ranked as a free independent city ; and for the
continuance of its freedom it long and strenuous-
ly contended ; hut towards the close of the 171.1i
century, yielded all its pretensions, and became
the ducal residence in 1764. It is 47 m. W. by
N. of Magdeburg, 35 E. hy S. of Hanover, and
about 110 S. by E. of Hamburgh, in the lat. of
52. 16. N. and 10. 30. of E. long. Pop. about

35,000.

Btunswick, New, a province of British America,
extending from the bay of Fundy south, in the
lat. of 4f>., to the frontier of Lower Canada, in
the lat. of 48. N., bounded on the west, partly by
the Sehoodic River, and partly by a conventional
line running from the head of tide water in the
above river, which divides it from the American
State of Maine, in the long, of 67. 45. AA7., to the
Gulf of St. Lawrence, in the long, of 64. It is
joined to Nova Scotia, at the south-east corner, hy
an isthmus, about 15 miles in breadth, and con-
tains an area of about 8,500 square miles, and an
aggregate population of about 60,000. It is inter-
sected from the north hy the river St. John, which
falls over a rapid into the bay of Fundy; the
rapid impedes the navigation for vessels of 100
tons burthen for a hundred miles, and vast quan-
tities of masts and logs of timber are floated down
for shipment in the bay, which is spacious and
secure. St. John’s, the chief town of the pro-
vince, it situate on the east shore of the bay, im-
mediately contiguous to the river of the same
name. It has several rivers running from W. to
E. into the gulf of St. Lawrence, on which side
of the province are several spacious bays, such
as Chaleur, Mirimichi, Richibucto, &c., from
whence vast quantities of timber are shipped to
Great Britain annually. A few tribes of native
Indians are scattered over the province. It pos-
sesses in general a capable soil, but cultivation
has made but little progress ; the inhabitants de,
pending more on the forests and the fishery, in
obtaining a supply of manufactures and other for-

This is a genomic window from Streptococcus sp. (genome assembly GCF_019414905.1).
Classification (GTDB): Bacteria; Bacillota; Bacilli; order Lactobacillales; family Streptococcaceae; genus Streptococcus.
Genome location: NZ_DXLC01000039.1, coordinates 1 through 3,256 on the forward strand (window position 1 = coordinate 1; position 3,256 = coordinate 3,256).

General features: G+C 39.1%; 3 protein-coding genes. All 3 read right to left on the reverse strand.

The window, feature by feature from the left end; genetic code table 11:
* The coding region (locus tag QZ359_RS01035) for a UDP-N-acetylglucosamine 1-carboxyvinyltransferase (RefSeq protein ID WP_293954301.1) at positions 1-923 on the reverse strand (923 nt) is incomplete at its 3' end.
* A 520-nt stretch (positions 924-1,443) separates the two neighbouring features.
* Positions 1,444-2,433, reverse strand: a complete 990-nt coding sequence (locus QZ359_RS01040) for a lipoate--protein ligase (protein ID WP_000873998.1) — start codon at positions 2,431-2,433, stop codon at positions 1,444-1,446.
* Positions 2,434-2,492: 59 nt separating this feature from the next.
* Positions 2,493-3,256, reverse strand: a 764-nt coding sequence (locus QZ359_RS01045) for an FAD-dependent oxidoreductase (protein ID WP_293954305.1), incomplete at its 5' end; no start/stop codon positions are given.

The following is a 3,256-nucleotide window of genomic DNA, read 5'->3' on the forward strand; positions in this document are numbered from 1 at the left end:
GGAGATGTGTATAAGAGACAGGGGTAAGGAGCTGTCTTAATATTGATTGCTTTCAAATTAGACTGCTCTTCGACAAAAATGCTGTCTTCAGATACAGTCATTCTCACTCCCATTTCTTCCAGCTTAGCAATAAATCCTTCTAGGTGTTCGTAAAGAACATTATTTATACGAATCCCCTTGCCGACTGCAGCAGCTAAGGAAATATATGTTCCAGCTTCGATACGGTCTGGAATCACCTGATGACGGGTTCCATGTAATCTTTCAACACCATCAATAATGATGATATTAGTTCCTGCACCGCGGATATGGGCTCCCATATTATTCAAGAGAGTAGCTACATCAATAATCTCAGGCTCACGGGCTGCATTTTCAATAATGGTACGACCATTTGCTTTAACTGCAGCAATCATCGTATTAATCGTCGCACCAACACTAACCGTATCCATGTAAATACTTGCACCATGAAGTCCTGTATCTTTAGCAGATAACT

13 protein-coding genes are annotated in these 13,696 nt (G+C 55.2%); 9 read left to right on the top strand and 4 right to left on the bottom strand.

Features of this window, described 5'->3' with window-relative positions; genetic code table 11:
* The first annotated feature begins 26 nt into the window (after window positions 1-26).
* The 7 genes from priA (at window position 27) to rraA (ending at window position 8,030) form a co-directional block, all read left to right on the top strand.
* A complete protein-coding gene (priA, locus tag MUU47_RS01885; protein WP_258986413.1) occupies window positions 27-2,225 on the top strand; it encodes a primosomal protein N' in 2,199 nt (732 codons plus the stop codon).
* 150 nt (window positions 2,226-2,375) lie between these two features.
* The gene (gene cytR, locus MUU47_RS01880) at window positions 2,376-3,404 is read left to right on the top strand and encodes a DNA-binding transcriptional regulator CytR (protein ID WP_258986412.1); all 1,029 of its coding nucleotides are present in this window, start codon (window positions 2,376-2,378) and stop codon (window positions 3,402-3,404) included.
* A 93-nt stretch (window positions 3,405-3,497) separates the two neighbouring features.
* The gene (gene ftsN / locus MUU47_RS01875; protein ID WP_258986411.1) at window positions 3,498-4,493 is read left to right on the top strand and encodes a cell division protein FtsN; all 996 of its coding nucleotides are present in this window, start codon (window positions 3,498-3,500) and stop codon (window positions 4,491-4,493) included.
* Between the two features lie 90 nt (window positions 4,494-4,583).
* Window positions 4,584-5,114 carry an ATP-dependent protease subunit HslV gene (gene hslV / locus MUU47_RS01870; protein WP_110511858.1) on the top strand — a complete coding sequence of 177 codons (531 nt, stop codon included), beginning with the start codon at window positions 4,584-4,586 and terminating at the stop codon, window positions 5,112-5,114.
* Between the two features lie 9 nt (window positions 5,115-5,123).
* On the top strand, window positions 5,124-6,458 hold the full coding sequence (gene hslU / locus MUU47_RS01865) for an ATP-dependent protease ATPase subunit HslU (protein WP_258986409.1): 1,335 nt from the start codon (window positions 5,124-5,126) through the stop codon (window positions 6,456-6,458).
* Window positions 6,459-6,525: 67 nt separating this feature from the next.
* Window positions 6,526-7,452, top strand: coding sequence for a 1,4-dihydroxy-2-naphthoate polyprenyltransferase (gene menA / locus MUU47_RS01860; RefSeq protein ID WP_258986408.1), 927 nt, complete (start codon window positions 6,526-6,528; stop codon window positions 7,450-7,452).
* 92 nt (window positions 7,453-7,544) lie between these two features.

eign productions, than on agriculture. Besides
St. John’s, the other chief towns are, St. Andrews,
on the east bank of the Schoodic, and St. Ann’s,
or, as it is now cAlled, Fredericton, which is the
seat of the provincial government, about 80 m. up
the river St. John.

Brunswick, p.t. Cumberland Co. Me. Pop.
3,747. It is situated on the south side of Andros-
coggin river, 26 m. N. E. of Portland. The river
has many falls at this place on which are situated
a number of mills as well as cotton and woolen
manufactories. But what chiefly distinguishes
the town is
Bowdoin College, which was established
here in 1806. It has a President and 6 professors.
Its library contains 12,000 vols. and it has a phi-
losophical and cheipical apparatus and a cabinet
of minerals. The college is supported partly by the
income of property bequeathed by James Bow-
doin, Governor of Massachusetts, from whom h
derives its name. The number of students is
137. There are 3 vacations, in May, September
and December, of 13 weeks. Commencement is
in September.

Brunswick, p.t. Rensselaer Co. N. Y. Pop
2,570. Also the name of 3 towns in Vt., Pa., and
Ohio.

Brunswick, a south frontier county of the E
District of Virginia, bordering on Northamntor














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Brookes' Universal Gazetteer of the World (1850)